Bentlley says initial Continental Supersports to hit U.S. shores won’t be able to use ethanol.
A quarter-million-dollar, 12-cylinder Bentley with 621 horsepower and top speed of 204 m.p.h. was always bound to be an unlikely champion for environmentally friendly driving. News that Bentley Motors will delay the much-touted flex-fuel compatibility for its new U.S.-bound Continental Supersports isn’t likely to help.
The fastest and most powerful Bentley ever, the 2010 Supersports was also due to be the company’s first model capable of running on bio-fuels like E85. But a variety of problems means the first Supersports to hit our shores will be limited to a diet of gasoline.
The surprise announcement left more than a few journalists choking on their canapes when it was revealed during last week’s media preview of the first ‘green’ Bentley that the green would be late in arriving.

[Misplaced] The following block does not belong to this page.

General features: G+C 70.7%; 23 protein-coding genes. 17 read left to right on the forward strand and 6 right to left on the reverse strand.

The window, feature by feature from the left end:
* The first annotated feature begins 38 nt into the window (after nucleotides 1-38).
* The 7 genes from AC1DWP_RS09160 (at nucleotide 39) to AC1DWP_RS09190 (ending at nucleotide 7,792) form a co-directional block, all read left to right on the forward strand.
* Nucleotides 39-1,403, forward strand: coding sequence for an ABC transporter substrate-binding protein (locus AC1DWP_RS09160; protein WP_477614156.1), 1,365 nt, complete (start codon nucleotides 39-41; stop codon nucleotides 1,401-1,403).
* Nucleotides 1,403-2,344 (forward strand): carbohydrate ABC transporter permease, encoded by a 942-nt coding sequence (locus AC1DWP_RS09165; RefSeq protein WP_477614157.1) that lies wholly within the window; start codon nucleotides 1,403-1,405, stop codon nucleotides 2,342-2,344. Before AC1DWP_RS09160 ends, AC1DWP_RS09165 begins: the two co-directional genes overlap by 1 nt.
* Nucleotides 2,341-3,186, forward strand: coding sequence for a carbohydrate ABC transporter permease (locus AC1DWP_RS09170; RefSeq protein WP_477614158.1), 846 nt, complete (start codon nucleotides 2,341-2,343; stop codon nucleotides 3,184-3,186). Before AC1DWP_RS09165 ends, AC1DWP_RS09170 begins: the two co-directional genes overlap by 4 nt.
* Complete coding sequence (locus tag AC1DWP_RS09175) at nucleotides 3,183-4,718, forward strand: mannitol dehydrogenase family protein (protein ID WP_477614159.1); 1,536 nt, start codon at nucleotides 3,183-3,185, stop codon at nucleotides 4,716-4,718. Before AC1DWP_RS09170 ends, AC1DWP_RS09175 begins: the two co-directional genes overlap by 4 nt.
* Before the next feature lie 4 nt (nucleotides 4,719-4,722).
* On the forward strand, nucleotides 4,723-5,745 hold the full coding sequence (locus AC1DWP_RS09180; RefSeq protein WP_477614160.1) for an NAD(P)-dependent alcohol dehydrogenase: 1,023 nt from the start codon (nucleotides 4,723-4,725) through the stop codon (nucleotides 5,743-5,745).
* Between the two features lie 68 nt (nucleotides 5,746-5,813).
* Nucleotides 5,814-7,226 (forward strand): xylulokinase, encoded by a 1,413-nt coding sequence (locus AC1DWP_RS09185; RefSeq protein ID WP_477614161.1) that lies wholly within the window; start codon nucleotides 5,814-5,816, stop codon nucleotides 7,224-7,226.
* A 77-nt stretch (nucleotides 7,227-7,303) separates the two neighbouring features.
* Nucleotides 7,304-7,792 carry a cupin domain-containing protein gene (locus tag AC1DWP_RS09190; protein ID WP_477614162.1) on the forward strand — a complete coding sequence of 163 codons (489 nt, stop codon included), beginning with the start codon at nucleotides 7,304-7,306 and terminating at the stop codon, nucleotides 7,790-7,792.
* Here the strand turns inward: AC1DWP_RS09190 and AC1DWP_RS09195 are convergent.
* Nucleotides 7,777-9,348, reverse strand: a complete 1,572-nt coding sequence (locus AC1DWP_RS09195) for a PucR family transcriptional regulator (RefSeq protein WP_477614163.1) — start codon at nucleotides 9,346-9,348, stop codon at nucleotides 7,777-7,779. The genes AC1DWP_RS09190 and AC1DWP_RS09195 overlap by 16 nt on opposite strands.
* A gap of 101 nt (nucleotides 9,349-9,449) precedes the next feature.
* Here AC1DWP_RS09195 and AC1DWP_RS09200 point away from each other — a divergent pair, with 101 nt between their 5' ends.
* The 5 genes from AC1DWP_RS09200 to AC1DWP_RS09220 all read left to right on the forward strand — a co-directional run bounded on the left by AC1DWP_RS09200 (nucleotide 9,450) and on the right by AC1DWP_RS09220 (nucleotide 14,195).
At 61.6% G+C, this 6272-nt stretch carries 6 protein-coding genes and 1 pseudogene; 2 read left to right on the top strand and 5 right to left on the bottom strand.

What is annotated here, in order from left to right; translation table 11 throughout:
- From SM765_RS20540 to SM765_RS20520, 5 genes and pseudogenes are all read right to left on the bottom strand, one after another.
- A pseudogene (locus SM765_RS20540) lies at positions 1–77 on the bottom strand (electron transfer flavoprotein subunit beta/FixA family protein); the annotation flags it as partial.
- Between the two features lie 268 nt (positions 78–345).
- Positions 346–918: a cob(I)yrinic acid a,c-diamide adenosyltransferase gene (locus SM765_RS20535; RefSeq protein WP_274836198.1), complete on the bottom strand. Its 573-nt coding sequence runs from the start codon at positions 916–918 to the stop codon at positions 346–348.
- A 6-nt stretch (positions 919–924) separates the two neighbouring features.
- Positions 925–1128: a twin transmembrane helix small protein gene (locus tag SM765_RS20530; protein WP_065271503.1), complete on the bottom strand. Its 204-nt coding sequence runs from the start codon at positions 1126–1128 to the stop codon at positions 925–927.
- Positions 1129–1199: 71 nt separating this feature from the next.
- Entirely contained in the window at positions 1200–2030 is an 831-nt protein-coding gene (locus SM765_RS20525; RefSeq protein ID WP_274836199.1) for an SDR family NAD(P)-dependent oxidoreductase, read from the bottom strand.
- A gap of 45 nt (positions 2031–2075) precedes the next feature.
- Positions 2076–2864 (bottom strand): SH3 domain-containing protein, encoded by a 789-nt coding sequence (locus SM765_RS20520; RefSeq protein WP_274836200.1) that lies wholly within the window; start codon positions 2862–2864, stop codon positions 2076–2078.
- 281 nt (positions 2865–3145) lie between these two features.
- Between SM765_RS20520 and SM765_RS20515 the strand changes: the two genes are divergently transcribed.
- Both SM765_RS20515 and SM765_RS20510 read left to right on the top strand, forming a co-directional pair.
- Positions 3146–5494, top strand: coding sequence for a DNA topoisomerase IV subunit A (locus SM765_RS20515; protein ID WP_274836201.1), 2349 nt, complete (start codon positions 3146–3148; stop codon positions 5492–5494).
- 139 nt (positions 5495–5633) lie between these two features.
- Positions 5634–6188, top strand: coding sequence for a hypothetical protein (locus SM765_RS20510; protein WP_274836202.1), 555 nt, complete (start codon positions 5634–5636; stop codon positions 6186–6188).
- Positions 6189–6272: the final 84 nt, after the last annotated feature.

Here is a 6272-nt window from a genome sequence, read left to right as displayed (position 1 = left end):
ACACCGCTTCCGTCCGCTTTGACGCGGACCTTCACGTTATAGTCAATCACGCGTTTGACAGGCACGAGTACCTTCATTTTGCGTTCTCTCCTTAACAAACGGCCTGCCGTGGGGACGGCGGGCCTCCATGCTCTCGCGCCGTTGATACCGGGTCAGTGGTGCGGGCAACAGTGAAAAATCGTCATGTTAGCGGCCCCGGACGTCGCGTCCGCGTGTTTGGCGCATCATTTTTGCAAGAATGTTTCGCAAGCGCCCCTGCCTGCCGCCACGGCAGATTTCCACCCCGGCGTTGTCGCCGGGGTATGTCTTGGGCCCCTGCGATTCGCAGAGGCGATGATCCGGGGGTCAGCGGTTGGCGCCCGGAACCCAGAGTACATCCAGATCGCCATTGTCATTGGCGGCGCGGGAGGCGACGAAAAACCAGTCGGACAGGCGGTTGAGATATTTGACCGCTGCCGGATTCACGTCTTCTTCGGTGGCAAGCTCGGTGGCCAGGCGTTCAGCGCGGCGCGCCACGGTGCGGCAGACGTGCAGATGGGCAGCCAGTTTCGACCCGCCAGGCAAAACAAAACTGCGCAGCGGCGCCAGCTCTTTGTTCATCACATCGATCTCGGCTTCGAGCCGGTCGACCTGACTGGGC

Bentley representatives confirmed to Green Car Advisor that U.S. homologation red-tape and engineering challenges – such as the fitment of hardened valve seats – means the first 200 Supersports to arrive stateside will not have the promised flex-fuel capability.
Subsequent Supersports, however, will be capable of running on bio-fuel, according to Bentley Motors.
The car, introduced at this year’s Geneva auto show, is the performance flagship for the Bentley Continental range.
After removing 243 lbs from the Continental’s substantial curb-weight, Bentley engineers tuned the twin-turbocharged W-12 motor to produce 621-hp and 590 lb-ft of torque. When it goes on sale later next year the Supersports will carry a price-tag of roughly $267,000.